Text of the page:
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Photo of Matt M. McClenahen

Texting Driver Charged with Homicide by Vehicle, but at Least She Wasn’t Drunk

On Behalf of | May 22, 2013 | Homicide

It is not just drunk drivers who cause carnage on the highways. Laura Gargiulo has been charged with homicide by vehicle and involuntary manslaughter, as well as other charges, related to an accident on May 7, 2013, in Lawrence County. Police allege that the 42 year old defendant rear-ended a 68 year old man on a motorcycle, knocking him and the bike under her vehicle, in a fatale accident. Police allege that the defendant failed to stop or notice the biker, because she was distracted by an open text at the time of the collision.

Homicide by vehicle is defined under the Pennsylvania Vehicle Code as causing the death of another, while driving recklessly or in a grossly negligent manner, and while also violating a Pennsylvania law or a local ordinance. It is now illegal in Pennsylvania to text while driving, thus rendering the homicide by vehicle statute applicable. Involuntary manslaughter is a “lesser included offense,” meaning that the defendant cannot receive a separate sentence if she is convicted of both homicide by vehicle and involuntary manslaughter. Involuntary manslaughter is defined as engaging in either a lawful or unlawful act in a grossly negligent or reckless manner, which is the direct cause of the death of another.

Homicide by Vehicle is a third degree felony punishable by up to seven years in state prison and a $15,000 fine, however, a person with no prior record will usually receive a county jail sentence, and be paroled after serving less than one year of incarceration. This is in marked contrast to the penalty for homicide by vehicle while driving under the influence, which is a second degree felony carrying a three to six year mandatory minimum sentence. If more than one victim is killed in the DUI accident, there will be consecutive, mandatory minimum sentences for each victim.

I am generally not in favor of any mandatory minimum sentences. I believe that judges should have the ability to weigh aggravating and mitigating factors in each case. That being said, there is a logical inconsistency to a three to six year mandatory minimum for a DUI-related homicide, while a texting-related homicide by vehicle conviction could result in a sentence of as little as three months in county jail, pursuant to the Pennsylvania Sentencing Guidelines. In fact, a judge even has the discretionary authority to impose a sentence of probation in a homicide by vehicle case.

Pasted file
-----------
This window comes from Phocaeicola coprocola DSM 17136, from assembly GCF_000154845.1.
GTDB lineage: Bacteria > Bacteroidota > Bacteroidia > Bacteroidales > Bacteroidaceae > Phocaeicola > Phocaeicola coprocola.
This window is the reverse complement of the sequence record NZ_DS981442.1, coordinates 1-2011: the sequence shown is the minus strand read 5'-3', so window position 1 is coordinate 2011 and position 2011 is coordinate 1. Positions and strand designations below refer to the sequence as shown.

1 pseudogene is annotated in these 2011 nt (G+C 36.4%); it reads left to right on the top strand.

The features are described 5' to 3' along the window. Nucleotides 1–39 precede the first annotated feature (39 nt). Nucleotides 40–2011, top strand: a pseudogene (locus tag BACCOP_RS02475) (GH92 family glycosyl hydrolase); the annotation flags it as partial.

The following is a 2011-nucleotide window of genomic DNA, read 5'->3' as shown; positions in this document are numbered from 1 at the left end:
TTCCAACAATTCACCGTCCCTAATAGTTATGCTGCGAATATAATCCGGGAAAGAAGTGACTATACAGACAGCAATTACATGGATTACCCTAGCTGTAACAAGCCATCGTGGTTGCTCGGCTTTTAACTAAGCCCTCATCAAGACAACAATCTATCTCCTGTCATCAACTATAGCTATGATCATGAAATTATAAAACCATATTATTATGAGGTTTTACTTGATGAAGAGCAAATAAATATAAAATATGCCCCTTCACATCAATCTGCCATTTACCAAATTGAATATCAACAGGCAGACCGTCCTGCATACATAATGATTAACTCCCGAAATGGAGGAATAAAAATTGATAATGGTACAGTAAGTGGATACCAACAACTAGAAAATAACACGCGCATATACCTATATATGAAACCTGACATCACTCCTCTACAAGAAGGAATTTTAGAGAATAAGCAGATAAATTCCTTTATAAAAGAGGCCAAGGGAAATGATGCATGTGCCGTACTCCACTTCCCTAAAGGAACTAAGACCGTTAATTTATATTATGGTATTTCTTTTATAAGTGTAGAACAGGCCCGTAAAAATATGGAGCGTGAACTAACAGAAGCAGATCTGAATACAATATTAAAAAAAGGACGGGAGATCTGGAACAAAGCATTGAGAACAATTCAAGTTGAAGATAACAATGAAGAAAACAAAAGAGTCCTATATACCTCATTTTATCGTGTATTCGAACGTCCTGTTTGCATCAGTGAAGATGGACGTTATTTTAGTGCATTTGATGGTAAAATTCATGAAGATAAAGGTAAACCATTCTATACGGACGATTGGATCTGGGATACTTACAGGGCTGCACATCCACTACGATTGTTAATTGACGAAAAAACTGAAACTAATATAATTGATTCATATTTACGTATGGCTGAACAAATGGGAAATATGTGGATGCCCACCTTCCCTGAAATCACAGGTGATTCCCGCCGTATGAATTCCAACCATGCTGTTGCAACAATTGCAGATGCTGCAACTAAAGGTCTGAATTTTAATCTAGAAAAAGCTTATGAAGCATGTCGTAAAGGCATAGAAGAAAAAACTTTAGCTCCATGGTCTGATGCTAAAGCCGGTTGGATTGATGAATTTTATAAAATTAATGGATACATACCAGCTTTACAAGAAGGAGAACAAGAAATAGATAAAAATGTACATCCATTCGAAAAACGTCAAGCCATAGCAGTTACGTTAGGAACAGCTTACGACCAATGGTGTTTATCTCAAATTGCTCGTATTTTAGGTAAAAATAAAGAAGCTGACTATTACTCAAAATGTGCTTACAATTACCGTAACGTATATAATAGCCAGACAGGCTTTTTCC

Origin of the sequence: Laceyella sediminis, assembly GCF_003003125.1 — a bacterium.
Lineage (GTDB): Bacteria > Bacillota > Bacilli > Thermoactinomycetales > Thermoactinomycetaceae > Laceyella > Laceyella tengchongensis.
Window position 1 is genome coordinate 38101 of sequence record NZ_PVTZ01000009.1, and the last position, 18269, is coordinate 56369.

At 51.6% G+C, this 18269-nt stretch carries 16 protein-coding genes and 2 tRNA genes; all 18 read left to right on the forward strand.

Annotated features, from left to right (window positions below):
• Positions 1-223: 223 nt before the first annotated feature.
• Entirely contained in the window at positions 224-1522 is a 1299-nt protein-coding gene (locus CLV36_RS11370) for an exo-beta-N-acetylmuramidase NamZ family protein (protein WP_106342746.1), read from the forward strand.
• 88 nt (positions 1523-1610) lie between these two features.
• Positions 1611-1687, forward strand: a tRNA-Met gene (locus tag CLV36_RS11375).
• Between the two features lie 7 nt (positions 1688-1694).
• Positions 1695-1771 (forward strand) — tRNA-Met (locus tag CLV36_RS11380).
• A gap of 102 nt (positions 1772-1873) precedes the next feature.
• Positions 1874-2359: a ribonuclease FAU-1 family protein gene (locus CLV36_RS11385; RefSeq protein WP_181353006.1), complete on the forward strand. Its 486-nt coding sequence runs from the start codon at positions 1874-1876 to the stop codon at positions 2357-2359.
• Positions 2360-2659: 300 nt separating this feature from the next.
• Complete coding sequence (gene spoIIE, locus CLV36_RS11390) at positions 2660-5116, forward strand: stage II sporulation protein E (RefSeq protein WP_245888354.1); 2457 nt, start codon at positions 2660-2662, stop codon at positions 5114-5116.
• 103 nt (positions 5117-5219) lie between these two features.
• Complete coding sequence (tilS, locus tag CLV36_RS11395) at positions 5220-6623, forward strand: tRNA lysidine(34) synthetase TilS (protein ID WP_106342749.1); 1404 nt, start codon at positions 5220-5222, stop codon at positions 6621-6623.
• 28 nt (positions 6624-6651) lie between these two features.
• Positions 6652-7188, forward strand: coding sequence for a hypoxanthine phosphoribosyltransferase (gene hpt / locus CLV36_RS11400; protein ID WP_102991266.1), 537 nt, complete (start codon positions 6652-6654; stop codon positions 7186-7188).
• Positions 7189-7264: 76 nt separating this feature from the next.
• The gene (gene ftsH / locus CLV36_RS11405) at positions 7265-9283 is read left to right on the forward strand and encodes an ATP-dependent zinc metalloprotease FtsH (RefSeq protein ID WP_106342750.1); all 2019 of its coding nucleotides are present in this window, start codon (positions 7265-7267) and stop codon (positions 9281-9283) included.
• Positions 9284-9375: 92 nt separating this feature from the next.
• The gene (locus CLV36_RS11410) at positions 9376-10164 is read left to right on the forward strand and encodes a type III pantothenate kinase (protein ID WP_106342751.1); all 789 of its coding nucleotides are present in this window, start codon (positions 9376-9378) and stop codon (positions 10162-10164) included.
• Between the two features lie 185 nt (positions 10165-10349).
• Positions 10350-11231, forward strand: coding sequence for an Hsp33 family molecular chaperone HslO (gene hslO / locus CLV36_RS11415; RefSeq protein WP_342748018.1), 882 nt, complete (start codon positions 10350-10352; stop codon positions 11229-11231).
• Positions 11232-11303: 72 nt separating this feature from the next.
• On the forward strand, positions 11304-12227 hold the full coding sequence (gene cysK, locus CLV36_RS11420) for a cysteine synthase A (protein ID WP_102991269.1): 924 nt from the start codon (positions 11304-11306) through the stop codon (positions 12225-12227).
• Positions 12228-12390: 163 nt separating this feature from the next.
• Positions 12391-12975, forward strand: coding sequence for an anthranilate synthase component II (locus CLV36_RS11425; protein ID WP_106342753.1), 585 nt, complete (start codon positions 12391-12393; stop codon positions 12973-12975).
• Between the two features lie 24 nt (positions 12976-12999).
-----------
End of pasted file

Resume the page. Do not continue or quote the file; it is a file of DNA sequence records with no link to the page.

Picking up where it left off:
There is no logic to this sentencing disparity because texting while driving can be even more dangerous than driving drunk, depending on circumstances such as BAC, how fast one is driving, traffic density, etc. It took a long time for society to realize how dangerous drunk driving is. Eventually, the laws were toughened to reflect the seriousness of drunk driving. Drunk driving related deaths have declined considerably over the past 30 years, in large part due to a successful public awareness campaign. Currently, texting-related vehicle accidents are on the rise. I foresee tougher anti-texting while driving laws in the near future, as well as greater public awareness of the dangers of texting while driving.

Matt McClenahen is a criminal defense attorney in State College, PA, with extensive experience defending people charged with DUI and vehicle-related offenses.


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